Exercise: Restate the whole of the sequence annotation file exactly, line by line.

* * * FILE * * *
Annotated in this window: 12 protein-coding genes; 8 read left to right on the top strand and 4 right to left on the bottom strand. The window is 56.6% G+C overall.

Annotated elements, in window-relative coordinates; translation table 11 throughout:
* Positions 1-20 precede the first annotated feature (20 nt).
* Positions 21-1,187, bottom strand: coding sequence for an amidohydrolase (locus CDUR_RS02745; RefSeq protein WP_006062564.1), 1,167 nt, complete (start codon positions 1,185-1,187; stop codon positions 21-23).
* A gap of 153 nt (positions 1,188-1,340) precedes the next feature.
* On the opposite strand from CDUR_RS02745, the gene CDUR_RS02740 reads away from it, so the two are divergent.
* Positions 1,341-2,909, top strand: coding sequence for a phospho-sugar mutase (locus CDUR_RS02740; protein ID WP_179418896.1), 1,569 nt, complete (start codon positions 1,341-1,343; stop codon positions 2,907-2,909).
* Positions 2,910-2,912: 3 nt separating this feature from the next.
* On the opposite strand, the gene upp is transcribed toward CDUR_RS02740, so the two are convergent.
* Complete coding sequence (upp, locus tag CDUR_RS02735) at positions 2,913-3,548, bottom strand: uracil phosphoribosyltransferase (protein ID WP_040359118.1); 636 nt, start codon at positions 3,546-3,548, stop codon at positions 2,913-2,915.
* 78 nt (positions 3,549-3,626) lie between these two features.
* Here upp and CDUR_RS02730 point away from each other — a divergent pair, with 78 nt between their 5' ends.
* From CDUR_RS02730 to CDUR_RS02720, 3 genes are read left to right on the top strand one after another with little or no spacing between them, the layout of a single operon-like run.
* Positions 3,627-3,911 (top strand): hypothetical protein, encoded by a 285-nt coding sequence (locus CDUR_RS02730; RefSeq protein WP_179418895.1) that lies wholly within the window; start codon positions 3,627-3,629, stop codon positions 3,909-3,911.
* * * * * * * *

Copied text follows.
Annotated in this window: 12 protein-coding genes; 8 read left to right on the top strand and 4 right to left on the bottom strand. The window is 56.6% G+C overall.

Annotated elements, in window-relative coordinates; translation table 11 throughout:
* Positions 1-20 precede the first annotated feature (20 nt).
* Positions 21-1,187, bottom strand: coding sequence for an amidohydrolase (locus CDUR_RS02745; RefSeq protein WP_006062564.1), 1,167 nt, complete (start codon positions 1,185-1,187; stop codon positions 21-23).
* A gap of 153 nt (positions 1,188-1,340) precedes the next feature.
* On the opposite strand from CDUR_RS02745, the gene CDUR_RS02740 reads away from it, so the two are divergent.
* Positions 1,341-2,909, top strand: coding sequence for a phospho-sugar mutase (locus CDUR_RS02740; protein ID WP_179418896.1), 1,569 nt, complete (start codon positions 1,341-1,343; stop codon positions 2,907-2,909).
* Positions 2,910-2,912: 3 nt separating this feature from the next.
* On the opposite strand, the gene upp is transcribed toward CDUR_RS02740, so the two are convergent.
* Complete coding sequence (upp, locus tag CDUR_RS02735) at positions 2,913-3,548, bottom strand: uracil phosphoribosyltransferase (protein ID WP_040359118.1); 636 nt, start codon at positions 3,546-3,548, stop codon at positions 2,913-2,915.
* 78 nt (positions 3,549-3,626) lie between these two features.
* Here upp and CDUR_RS02730 point away from each other — a divergent pair, with 78 nt between their 5' ends.
* From CDUR_RS02730 to CDUR_RS02720, 3 genes are read left to right on the top strand one after another with little or no spacing between them, the layout of a single operon-like run.
* Positions 3,627-3,911 (top strand): hypothetical protein, encoded by a 285-nt coding sequence (locus CDUR_RS02730; RefSeq protein WP_179418895.1) that lies wholly within the window; start codon positions 3,627-3,629, stop codon positions 3,909-3,911.